This set of papers certainly does not answer all the questions about patterns of global health problems and solutions for the post-2015 era. However, they do represent a broad-based selection of case studies with truly global representation. They are presented as a resource both for the 2013 meeting in Stockholm and for the ensuing “Stockholm Declaration”.
This work was undertaken within the Umeå Centre for Global Health Research, with support from FAS, the Swedish Council for Working Life and Social Research (grant no. 2006-1512). In addition we wish to acknowledge the generous support of many organisations which makes the “Beyond 2015” initiative in Stockholm possible: The Lancet; The Royal Swedish Academy of Engineering Sciences; The Royal Swedish Academy of Sciences; Marianne and Marcus Wallenberg Foundation; The Swedish Council for Working Life and Social Research; The Swedish Research Council; The Swedish Governmental Agency for Innovation Systems; The Swedish Research Council for Environment, Agricultural Sciences and Spatial Planning; Kjell and Märta Beijers Foundation; Salus Ansvar; The Swedish Foundation for Strategic Environmental Research; The Swedish International Development Cooperation Agency; Carl Bennet AB; The Stordalen Foundation; DNB.
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8. Hofman K, Blomstedt Y, Addei S, Kalage R, Maredza M, Sankoh O et al. Addressing research capacity for health equity and the social determinants of health in three African countries: the INTREC programme. Global Health Action 2013; 6: 19668
9. Yuan B, Qian X, Thomsen S. Disadvantaged populations in maternal health in China – who and why? Global Health Action 2013; 6: 19542
10. Bonita R, Magnusson R, Bovet P, Zhao D, Malta DC, Geneau R et al. Country actions to meet UN commitments on non-communicable diseases: a stepwise approach. Lancet. 2013; 381:575-84.
11. Paddick S-M, Longdon AR, Kisoli A, Dotchin C, Gray WK, Dewhurst F et al. Dementia prevalence estimates in sub-Saharan Africa: comparison of two diagnostic criteria. Global Health Action 2013; 6: 19646
12. Palazuelos D, Ellis K, Im DD, Peckarsky M, Schwarz D, Farmer DB et al. 5-SPICE: the application of an original framework for community health workers program design, quality improvement, and research agenda setting. Global Health Action 2013; 6: 19658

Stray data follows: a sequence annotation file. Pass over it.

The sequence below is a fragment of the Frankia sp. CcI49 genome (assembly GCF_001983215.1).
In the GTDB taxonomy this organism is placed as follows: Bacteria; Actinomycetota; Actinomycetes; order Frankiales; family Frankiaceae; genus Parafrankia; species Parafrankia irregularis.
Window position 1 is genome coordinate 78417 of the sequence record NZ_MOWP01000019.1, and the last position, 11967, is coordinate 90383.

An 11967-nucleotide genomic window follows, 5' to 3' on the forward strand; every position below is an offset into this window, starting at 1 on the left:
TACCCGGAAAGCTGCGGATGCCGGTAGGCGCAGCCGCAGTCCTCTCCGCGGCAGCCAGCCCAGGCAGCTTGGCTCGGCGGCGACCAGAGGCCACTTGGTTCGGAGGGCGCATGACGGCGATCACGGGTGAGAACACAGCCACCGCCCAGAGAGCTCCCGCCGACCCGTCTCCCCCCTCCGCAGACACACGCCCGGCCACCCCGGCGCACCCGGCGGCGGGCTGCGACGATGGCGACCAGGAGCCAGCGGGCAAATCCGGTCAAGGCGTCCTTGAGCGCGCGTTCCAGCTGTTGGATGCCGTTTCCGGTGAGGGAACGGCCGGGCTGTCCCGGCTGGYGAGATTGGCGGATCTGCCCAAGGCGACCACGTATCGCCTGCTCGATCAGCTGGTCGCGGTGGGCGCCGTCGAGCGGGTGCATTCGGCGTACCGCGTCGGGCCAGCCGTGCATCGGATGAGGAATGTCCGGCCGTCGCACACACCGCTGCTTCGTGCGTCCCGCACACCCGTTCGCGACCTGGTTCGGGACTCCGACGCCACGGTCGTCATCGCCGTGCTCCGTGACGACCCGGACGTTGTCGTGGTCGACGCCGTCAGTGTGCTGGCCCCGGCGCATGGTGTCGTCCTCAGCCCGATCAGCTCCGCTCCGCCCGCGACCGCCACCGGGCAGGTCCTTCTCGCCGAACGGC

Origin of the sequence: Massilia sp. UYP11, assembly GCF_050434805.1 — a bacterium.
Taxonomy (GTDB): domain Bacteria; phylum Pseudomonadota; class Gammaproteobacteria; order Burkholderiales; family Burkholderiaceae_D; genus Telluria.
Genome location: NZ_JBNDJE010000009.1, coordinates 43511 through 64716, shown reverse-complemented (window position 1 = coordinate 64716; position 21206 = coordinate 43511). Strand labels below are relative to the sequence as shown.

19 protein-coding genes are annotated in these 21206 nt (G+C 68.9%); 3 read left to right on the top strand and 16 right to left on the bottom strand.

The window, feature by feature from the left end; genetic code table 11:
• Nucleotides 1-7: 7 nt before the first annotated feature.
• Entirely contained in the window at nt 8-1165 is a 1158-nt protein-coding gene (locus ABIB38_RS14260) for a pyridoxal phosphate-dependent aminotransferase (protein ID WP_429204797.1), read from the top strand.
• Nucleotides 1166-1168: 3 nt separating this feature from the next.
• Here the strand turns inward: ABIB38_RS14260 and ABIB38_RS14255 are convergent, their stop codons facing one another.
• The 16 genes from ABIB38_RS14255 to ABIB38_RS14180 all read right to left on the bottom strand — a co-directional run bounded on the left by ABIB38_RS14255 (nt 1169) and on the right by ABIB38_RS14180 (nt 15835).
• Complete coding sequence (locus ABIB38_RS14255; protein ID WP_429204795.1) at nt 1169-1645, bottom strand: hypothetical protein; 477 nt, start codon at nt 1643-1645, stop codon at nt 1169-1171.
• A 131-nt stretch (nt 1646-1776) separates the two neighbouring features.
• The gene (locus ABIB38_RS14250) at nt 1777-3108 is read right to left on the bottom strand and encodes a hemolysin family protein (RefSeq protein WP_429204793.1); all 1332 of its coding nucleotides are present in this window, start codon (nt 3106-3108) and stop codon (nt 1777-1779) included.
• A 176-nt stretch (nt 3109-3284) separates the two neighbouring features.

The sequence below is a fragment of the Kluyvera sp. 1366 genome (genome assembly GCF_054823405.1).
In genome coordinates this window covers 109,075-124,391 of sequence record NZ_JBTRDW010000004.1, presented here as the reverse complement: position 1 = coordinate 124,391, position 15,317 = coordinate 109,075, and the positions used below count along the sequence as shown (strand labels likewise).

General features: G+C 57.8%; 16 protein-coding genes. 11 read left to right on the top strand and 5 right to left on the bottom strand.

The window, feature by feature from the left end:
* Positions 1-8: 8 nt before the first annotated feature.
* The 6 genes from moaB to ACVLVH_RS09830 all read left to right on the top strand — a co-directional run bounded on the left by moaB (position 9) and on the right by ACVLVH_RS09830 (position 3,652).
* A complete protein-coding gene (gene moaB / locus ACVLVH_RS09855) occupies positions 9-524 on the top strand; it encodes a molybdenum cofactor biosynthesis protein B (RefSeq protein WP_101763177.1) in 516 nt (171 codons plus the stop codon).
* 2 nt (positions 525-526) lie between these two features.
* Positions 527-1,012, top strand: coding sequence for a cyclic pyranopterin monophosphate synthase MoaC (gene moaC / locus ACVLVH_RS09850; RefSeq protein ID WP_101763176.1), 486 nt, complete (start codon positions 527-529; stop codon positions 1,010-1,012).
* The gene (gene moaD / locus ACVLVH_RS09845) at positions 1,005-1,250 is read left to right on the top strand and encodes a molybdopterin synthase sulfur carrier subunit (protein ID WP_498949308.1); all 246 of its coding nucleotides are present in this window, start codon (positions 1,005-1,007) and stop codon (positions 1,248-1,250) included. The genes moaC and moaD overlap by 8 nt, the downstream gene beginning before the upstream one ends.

13. Oladele D, Clark AM, Richter S, Laing L. Critical realism: a practical ontology to explain the complexities of smoking and tobacco control in different resource settings. Global Health Action 2013; 6: 19303
14. Nilsson M, Evengård B, Sauerborn R, Byass P. Connecting the global climate change and public health agendas. PLoS Medicine 2012; 9: e1001227.
15. Schumann B, Edvinsson S, Evengård B, Rocklöv J. The influence of seasonal climate variability on mortality in pre-industrial Sweden. Global Health Action 2013; 6: 20153
16. Stordalen GA, Rocklöv J, Nilsson M, Byass P. Only an integrated approach across academia, enterprise, governments and global agencies can tackle the public health impact of climate change. Global Health Action 2013; 6: 20513
17. Kjellstrom T, McMichael AJ. Climate change threats to population health and well-being – The imperative of protective solutions that will last. Global Health Action 2013; 6: 20816
Figure 1: A conceptual framework covering some major aspects of global health
Figure 2: A Gapminder view of per capita income (horizontal axis), within-country inequality (vertical axis), per capita carbon emissions (represented by the size of country bubbles), and risk of dying from a non-communicable disease between 30th and 70th birthdays (red figures - data from WHO Global Health Observatory). Bubble colours are: Africa - yellow; Americas - red; Asia - green and Europe - blue.